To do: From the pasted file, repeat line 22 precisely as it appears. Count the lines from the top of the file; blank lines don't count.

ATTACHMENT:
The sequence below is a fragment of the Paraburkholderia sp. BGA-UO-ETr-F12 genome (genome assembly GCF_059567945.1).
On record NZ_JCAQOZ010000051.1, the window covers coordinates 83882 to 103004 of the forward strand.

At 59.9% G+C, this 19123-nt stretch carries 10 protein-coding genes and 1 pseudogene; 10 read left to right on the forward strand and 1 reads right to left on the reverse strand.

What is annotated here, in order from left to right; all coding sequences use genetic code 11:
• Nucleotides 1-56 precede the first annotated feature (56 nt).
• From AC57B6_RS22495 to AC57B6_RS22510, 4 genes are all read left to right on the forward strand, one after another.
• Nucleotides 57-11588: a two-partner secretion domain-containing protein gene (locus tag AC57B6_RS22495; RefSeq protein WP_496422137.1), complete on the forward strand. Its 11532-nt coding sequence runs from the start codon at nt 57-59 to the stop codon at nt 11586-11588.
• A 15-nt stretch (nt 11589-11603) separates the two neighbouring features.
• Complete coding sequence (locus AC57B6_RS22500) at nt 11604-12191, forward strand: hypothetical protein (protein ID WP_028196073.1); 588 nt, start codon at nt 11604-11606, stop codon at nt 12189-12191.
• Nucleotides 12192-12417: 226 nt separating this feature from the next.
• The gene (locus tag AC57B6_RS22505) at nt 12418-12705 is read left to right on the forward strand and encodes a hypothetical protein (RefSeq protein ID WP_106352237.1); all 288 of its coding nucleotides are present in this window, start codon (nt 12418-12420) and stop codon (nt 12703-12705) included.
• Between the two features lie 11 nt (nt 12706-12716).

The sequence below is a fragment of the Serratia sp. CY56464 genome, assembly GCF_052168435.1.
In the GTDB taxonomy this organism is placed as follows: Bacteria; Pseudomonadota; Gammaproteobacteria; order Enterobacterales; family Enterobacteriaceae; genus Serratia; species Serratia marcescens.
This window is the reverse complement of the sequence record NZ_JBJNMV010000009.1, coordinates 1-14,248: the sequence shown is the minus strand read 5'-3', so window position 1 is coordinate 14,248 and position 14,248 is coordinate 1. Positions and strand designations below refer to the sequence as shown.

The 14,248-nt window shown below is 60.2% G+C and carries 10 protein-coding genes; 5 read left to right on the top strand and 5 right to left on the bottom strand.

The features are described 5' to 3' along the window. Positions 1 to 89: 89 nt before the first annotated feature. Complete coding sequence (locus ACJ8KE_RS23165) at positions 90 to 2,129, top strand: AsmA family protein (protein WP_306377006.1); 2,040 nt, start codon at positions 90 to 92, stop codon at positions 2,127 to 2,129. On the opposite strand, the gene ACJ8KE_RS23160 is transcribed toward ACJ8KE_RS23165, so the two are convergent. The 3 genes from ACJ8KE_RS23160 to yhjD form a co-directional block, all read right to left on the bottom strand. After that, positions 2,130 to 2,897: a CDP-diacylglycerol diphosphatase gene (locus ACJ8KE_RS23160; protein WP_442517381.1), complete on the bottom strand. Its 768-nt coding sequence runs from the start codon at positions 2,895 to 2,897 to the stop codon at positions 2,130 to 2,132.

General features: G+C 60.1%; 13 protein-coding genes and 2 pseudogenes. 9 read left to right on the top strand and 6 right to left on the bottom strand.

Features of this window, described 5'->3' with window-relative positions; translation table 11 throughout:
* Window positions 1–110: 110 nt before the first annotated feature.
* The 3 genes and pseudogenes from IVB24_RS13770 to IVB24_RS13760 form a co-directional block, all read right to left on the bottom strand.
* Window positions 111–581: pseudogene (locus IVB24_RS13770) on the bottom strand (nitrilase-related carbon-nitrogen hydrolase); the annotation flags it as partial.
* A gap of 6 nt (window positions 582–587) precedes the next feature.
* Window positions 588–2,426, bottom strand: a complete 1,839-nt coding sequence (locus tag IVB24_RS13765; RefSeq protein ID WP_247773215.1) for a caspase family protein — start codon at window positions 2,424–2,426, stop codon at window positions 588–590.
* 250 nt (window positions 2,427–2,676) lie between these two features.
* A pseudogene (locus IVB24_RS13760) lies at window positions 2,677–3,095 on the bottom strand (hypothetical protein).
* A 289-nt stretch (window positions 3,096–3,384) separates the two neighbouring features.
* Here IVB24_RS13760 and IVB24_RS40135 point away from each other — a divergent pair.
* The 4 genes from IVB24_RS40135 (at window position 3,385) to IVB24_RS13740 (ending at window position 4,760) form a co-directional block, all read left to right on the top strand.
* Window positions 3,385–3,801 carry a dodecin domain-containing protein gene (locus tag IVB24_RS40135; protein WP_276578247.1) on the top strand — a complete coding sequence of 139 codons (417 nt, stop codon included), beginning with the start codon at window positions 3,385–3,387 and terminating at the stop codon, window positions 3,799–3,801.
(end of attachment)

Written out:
* Window positions 111–581: pseudogene (locus IVB24_RS13770) on the bottom strand (nitrilase-related carbon-nitrogen hydrolase); the annotation flags it as partial.